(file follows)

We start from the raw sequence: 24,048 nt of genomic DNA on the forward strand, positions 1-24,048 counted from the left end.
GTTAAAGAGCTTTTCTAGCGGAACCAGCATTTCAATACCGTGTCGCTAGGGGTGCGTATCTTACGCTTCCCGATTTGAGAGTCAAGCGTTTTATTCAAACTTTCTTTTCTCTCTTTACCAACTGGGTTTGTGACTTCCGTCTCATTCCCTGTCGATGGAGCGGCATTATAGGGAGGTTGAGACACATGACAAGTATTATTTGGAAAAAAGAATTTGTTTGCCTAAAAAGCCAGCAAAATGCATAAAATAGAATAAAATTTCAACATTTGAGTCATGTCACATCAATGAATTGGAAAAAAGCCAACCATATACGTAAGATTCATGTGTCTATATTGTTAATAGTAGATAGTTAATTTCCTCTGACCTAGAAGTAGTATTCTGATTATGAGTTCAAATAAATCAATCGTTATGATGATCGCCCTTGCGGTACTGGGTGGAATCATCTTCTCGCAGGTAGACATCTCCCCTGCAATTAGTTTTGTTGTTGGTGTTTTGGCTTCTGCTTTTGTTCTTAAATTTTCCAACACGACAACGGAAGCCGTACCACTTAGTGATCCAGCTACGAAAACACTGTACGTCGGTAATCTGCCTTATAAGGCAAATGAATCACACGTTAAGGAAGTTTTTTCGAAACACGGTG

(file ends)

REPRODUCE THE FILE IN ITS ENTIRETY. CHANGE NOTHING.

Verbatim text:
We start from the raw sequence: 24,048 nt of genomic DNA on the forward strand, positions 1-24,048 counted from the left end.
GTTAAAGAGCTTTTCTAGCGGAACCAGCATTTCAATACCGTGTCGCTAGGGGTGCGTATCTTACGCTTCCCGATTTGAGAGTCAAGCGTTTTATTCAAACTTTCTTTTCTCTCTTTACCAACTGGGTTTGTGACTTCCGTCTCATTCCCTGTCGATGGAGCGGCATTATAGGGAGGTTGAGACACATGACAAGTATTATTTGGAAAAAAGAATTTGTTTGCCTAAAAAGCCAGCAAAATGCATAAAATAGAATAAAATTTCAACATTTGAGTCATGTCACATCAATGAATTGGAAAAAAGCCAACCATATACGTAAGATTCATGTGTCTATATTGTTAATAGTAGATAGTTAATTTCCTCTGACCTAGAAGTAGTATTCTGATTATGAGTTCAAATAAATCAATCGTTATGATGATCGCCCTTGCGGTACTGGGTGGAATCATCTTCTCGCAGGTAGACATCTCCCCTGCAATTAGTTTTGTTGTTGGTGTTTTGGCTTCTGCTTTTGTTCTTAAATTTTCCAACACGACAACGGAAGCCGTACCACTTAGTGATCCAGCTACGAAAACACTGTACGTCGGTAATCTGCCTTATAAGGCAAATGAATCACACGTTAAGGAAGTTTTTTCGAAACACGGTG